Job Talk Part 3

Meilin’s Job Talk: Teaching

To teach is to learn twice.

Take lots of time to prepare for class; detailed lectures; intellectual responsibility (you should know this or that about Kant).

–       But don’t overwhelm the students. They don’t need to know everything (you don’t necessarily need to be a Kant scholar to start understanding Hegel)

You might not even notice that you’re using jargon; be careful of that. Slow down your approach; learn to intuitively feel the class.

A less formal approach may be beneficial. Improv isn’t a bad thing!!! More conversational, less information driven may be beneficial.

Don’t expect them to grasp it at the level you do. They won’t. Most won’t continue philosophy and most are having their first experience of it.

Model doing philosophy for them. Let them see that you yourself are working things out. It’s ok to show that you’re uncertain, that philosophy is confusing.

Good confusion and bad confusion. Latter is you don’t know what’s happing at all, the other is aporetic. The aporetic confusion is the aesthetic form of philosophy – it’s the tension that we feel when we’re approaching the punch line. Get confused on purpose sometimes!

Reticence and apathy is difficult to handle and can be off-putting to other students. You might not be able to have an engaging, community driven relationship with all the students; it’s tempting to ignore the reticent and apathetic students for the sake of building and sustaining good relationships with more engaged students. That may not be the best move, but it’s likely to happen that way.

We’re journeying together (especially if you’re teaching a topic that’s not particularly in your area of expertise). Make sure your students know that.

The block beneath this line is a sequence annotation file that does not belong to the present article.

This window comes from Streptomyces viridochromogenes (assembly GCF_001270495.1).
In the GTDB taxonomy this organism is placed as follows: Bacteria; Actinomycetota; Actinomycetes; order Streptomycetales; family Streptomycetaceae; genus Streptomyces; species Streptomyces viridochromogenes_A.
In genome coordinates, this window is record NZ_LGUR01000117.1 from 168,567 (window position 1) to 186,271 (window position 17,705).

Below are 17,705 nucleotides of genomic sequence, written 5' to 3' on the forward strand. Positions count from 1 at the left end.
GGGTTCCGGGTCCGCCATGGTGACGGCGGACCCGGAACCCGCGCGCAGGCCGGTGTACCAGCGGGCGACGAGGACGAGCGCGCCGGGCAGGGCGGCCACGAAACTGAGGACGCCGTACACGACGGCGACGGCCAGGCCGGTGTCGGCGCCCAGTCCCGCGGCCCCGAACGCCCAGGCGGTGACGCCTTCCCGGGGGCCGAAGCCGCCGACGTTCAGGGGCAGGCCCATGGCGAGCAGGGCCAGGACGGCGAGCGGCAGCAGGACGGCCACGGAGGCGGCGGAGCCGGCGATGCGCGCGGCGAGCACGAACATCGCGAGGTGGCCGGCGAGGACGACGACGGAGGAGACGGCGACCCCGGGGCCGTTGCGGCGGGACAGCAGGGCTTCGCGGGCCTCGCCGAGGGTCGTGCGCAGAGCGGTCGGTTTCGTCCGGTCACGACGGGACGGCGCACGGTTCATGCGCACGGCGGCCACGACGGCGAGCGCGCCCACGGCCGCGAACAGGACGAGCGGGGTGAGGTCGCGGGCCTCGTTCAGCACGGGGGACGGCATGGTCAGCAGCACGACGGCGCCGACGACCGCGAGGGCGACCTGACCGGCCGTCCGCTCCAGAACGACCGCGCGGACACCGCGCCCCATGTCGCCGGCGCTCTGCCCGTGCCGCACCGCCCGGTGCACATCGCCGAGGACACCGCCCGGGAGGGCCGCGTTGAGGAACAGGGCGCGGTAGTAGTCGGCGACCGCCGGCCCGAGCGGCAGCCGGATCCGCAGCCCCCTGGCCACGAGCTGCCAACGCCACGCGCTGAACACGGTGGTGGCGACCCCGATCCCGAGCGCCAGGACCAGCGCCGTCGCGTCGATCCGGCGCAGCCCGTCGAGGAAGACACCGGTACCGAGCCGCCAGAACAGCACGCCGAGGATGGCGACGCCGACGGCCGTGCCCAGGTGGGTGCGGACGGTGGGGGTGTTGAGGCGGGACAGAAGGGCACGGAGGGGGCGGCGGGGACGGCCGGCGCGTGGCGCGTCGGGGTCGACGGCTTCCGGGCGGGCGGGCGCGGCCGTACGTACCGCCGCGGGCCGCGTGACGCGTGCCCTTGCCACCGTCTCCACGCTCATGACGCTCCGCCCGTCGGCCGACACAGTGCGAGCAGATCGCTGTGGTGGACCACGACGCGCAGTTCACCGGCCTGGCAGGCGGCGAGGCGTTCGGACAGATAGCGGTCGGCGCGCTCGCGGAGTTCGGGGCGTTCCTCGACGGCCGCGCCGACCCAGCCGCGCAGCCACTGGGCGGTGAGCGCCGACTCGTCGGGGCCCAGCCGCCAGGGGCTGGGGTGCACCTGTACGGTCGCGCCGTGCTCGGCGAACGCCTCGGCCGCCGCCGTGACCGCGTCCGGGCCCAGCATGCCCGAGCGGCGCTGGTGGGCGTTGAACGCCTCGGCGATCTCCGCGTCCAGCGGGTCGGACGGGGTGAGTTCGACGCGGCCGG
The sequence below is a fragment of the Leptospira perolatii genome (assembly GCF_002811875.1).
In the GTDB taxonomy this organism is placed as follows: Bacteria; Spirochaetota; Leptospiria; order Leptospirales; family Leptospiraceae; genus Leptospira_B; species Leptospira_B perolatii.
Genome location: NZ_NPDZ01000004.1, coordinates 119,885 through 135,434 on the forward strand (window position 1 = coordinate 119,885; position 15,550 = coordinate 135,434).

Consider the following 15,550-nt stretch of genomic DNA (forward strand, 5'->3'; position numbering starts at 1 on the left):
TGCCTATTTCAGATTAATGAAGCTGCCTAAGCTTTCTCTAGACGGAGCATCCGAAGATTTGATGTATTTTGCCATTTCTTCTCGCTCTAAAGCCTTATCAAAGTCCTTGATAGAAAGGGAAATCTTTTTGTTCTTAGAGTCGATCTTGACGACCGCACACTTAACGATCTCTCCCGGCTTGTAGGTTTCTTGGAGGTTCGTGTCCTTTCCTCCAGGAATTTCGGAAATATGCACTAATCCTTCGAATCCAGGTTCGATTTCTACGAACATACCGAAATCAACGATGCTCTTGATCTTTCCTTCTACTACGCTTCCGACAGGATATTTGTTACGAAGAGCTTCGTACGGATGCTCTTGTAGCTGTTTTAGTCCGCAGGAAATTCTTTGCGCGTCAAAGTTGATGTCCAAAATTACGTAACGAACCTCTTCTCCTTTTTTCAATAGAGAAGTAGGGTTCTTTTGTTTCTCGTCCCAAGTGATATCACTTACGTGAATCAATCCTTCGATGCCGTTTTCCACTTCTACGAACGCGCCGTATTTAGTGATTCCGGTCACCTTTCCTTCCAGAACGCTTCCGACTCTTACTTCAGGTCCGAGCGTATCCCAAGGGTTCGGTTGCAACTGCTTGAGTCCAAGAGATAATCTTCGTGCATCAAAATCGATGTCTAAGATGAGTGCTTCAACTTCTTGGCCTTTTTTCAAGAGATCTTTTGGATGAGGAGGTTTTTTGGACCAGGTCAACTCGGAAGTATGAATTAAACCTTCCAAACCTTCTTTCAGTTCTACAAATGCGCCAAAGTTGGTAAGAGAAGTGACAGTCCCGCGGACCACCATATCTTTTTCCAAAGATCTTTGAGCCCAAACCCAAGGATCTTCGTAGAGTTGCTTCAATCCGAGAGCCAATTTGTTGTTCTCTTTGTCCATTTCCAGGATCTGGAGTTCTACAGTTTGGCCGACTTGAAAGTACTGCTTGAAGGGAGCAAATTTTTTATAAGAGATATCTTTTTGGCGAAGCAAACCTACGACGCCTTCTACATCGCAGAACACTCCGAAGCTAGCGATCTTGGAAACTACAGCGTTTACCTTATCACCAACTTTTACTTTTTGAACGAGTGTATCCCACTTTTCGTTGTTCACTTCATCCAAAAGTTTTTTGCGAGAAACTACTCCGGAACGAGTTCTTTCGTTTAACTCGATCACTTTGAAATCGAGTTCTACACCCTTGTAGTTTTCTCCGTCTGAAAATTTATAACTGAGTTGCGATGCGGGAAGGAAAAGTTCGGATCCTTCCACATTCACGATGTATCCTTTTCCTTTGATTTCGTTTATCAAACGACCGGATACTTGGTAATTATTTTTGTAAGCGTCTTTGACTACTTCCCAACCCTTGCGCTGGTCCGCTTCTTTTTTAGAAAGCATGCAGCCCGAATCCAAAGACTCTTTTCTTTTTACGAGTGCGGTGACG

Your students might lead you to think about texts and your readings of them differently. There’s no one way to read a text. This is part of the good of good confusion.

Take into consideration who your students are. Generally testing may not be the best way to evaluate their aptitude; but if you’re teaching at a place like Tokai, consider that they don’t speak English well, that they’re used to being tested.

Your persona as a teacher may change from class to class. In some classes, being more informal, more playful might work better than in other classes.

Sometimes conversation driven classes might mask that they don’t understand the topic at hand. Dilemma between P and p. It’s not always a bad thing to do most of the talking (deliver them the P) – sometimes students won’t be capable of handling conversation. But sometimes it might be important to sort of force people to talk.

Good relationships with students can make for a good classroom experience, even if you haven’t necessarily mastered the craft of teaching.

Historical approach versus figures approach versus topic approach: each has its merits. Textbook might be good if you want to mix up these approaches.

Consider the reading skills of your students. It’s rough for an 18 year old fresh out of public school (especially if it wasn’t the best public school) to deal with Plato or Kant.

Be careful of overpreparing! You still need to spend time doing other things, like your dissertation.



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